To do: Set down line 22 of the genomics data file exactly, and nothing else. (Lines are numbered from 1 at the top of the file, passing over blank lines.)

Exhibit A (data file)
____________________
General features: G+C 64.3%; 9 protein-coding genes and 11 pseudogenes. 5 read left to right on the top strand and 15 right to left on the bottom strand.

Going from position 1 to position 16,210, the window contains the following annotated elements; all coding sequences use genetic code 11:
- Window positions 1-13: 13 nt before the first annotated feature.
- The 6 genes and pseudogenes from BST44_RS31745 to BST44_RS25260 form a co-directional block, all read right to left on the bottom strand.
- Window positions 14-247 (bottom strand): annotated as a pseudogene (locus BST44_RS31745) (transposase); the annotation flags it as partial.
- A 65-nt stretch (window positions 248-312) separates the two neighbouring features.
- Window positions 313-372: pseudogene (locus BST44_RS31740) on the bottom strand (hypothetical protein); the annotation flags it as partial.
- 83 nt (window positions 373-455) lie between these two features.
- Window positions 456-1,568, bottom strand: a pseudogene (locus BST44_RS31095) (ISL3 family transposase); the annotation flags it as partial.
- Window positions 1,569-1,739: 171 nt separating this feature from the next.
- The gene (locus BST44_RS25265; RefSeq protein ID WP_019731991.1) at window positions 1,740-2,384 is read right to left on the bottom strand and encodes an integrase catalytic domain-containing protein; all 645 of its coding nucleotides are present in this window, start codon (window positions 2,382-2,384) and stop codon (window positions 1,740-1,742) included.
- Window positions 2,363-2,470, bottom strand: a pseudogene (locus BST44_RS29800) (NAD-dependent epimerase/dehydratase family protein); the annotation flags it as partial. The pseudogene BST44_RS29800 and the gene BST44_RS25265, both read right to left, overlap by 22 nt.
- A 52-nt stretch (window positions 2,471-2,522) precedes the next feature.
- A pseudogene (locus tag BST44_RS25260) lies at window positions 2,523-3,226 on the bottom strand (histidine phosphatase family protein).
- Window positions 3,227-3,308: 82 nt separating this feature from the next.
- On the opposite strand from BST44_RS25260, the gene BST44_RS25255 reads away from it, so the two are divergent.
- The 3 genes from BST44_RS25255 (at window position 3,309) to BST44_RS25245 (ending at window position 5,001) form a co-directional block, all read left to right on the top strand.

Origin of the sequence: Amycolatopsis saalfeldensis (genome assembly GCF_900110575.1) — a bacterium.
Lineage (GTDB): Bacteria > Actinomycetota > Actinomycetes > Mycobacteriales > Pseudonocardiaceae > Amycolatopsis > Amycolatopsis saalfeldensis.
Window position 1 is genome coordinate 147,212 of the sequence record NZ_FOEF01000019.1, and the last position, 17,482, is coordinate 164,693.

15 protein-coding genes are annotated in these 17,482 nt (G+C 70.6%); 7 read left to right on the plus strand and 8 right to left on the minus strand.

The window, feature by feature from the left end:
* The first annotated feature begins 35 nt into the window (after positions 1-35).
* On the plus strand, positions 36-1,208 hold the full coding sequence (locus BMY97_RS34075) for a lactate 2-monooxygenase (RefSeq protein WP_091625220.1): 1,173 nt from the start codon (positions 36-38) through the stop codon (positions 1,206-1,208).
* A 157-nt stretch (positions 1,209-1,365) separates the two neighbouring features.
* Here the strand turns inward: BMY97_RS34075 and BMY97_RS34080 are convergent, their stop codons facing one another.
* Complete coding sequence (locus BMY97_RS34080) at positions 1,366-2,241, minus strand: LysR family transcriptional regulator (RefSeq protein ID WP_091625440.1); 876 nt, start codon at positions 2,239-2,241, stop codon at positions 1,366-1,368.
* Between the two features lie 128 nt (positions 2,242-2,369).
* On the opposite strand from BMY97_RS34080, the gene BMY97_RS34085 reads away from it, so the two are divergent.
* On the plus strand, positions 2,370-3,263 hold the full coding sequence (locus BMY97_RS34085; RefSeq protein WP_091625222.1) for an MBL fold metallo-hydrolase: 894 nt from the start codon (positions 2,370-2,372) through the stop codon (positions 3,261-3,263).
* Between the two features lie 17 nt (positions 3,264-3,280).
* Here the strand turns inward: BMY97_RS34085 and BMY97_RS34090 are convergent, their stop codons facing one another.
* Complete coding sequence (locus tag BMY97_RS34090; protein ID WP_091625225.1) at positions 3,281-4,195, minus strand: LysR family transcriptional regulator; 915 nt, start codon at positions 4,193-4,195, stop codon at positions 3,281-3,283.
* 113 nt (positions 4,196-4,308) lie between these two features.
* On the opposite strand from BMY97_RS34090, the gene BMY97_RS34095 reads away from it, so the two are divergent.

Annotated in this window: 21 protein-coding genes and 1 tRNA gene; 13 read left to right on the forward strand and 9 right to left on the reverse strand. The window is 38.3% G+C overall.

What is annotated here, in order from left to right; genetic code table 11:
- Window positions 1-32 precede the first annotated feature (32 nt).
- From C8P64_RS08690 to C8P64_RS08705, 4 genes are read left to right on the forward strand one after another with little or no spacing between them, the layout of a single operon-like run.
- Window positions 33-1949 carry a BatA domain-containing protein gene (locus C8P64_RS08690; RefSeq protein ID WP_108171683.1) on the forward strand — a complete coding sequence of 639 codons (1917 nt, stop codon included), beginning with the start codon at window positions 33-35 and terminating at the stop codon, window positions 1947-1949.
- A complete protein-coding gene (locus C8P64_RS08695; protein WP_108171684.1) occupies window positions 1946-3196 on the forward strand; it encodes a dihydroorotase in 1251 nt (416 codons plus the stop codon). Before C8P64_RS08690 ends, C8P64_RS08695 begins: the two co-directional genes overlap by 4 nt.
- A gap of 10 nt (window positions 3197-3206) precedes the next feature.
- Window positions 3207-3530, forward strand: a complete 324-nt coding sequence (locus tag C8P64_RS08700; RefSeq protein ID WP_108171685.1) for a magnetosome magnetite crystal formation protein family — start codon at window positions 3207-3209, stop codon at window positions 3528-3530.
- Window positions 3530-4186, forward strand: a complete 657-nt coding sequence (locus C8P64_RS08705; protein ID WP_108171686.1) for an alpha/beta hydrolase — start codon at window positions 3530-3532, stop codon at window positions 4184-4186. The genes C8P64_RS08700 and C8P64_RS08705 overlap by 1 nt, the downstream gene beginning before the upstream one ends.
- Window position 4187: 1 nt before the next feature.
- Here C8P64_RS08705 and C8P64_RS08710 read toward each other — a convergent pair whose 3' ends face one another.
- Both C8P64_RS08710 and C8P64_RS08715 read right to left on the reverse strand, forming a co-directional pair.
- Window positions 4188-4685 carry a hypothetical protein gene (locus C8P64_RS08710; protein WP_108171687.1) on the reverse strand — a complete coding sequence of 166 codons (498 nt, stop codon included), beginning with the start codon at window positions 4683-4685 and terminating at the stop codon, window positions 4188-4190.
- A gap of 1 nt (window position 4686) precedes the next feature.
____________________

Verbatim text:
The window, feature by feature from the left end: